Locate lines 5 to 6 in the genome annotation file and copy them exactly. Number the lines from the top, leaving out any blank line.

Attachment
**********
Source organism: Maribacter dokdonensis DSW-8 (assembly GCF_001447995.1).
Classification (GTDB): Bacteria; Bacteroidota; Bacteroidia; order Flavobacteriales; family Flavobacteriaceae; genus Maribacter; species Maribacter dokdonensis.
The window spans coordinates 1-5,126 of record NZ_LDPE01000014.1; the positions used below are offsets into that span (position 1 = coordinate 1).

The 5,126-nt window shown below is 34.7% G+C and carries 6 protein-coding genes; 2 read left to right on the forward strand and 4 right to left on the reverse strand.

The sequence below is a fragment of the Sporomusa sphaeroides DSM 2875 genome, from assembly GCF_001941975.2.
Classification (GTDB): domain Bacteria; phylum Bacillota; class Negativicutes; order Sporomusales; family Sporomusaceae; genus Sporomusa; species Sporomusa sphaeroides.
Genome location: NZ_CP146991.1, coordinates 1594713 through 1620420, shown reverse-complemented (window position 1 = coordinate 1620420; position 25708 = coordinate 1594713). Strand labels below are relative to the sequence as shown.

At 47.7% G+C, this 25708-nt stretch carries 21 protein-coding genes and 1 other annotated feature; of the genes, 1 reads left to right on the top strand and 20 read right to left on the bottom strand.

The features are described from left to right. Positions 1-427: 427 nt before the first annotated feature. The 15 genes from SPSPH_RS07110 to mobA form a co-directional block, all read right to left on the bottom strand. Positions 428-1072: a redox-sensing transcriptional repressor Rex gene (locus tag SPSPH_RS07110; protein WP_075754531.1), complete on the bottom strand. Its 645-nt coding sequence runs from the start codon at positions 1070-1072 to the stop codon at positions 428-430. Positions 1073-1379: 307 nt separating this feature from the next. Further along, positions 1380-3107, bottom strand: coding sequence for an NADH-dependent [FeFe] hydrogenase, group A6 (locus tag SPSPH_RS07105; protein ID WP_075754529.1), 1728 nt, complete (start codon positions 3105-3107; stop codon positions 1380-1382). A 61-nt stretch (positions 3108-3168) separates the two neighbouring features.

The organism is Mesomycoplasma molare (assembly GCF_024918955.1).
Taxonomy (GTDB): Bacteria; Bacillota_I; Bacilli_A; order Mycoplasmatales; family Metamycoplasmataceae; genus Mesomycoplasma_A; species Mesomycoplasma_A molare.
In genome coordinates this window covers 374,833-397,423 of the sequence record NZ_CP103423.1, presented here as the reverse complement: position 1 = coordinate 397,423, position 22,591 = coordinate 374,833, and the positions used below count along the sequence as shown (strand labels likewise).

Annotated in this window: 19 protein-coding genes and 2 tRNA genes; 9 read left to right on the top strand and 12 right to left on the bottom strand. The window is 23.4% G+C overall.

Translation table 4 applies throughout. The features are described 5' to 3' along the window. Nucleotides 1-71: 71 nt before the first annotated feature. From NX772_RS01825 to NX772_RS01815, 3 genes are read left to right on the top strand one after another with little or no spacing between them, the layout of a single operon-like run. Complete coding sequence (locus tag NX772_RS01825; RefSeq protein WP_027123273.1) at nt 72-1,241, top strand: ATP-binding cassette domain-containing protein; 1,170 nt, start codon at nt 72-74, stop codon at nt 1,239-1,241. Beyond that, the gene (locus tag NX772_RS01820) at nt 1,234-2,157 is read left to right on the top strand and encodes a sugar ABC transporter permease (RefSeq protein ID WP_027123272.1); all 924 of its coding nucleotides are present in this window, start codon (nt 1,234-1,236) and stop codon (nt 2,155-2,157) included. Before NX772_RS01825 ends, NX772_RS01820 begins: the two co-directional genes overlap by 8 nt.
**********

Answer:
The sequence below is a fragment of the Sporomusa sphaeroides DSM 2875 genome, from assembly GCF_001941975.2.
Classification (GTDB): domain Bacteria; phylum Bacillota; class Negativicutes; order Sporomusales; family Sporomusaceae; genus Sporomusa; species Sporomusa sphaeroides.